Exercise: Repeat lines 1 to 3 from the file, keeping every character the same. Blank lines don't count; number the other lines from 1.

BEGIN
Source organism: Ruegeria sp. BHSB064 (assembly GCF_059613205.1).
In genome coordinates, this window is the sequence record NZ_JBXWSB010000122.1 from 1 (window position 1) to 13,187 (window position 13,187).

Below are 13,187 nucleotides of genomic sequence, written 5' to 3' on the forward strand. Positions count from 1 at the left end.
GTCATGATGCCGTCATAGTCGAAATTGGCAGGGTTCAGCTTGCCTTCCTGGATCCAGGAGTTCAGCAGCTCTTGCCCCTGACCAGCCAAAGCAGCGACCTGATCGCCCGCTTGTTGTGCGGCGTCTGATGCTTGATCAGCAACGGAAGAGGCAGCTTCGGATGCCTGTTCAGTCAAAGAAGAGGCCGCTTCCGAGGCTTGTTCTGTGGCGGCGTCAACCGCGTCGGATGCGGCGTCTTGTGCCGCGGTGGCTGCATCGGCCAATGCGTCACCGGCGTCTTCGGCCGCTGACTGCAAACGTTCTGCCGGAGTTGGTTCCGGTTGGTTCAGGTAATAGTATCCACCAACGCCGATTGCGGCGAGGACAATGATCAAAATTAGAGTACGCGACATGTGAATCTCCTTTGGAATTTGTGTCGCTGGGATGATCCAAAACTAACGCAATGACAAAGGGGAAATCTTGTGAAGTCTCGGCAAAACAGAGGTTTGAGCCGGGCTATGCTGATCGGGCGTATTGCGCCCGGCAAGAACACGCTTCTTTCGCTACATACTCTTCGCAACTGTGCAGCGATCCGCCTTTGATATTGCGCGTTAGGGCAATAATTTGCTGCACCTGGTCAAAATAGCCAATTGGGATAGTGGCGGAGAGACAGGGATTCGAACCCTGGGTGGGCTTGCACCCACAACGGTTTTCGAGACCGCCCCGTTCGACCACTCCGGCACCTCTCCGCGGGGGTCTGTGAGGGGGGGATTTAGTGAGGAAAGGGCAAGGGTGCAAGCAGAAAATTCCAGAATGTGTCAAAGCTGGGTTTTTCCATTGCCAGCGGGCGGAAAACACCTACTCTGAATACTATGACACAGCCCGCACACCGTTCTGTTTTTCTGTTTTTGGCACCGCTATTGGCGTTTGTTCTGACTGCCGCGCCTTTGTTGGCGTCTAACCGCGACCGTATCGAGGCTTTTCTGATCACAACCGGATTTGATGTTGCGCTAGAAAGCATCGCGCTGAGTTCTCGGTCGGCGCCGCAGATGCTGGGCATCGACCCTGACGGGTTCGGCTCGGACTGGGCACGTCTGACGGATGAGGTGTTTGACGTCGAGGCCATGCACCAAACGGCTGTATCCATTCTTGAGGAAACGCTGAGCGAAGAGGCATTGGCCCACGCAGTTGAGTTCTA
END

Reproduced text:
Source organism: Ruegeria sp. BHSB064 (assembly GCF_059613205.1).
In genome coordinates, this window is the sequence record NZ_JBXWSB010000122.1 from 1 (window position 1) to 13,187 (window position 13,187).

Below are 13,187 nucleotides of genomic sequence, written 5' to 3' on the forward strand. Positions count from 1 at the left end.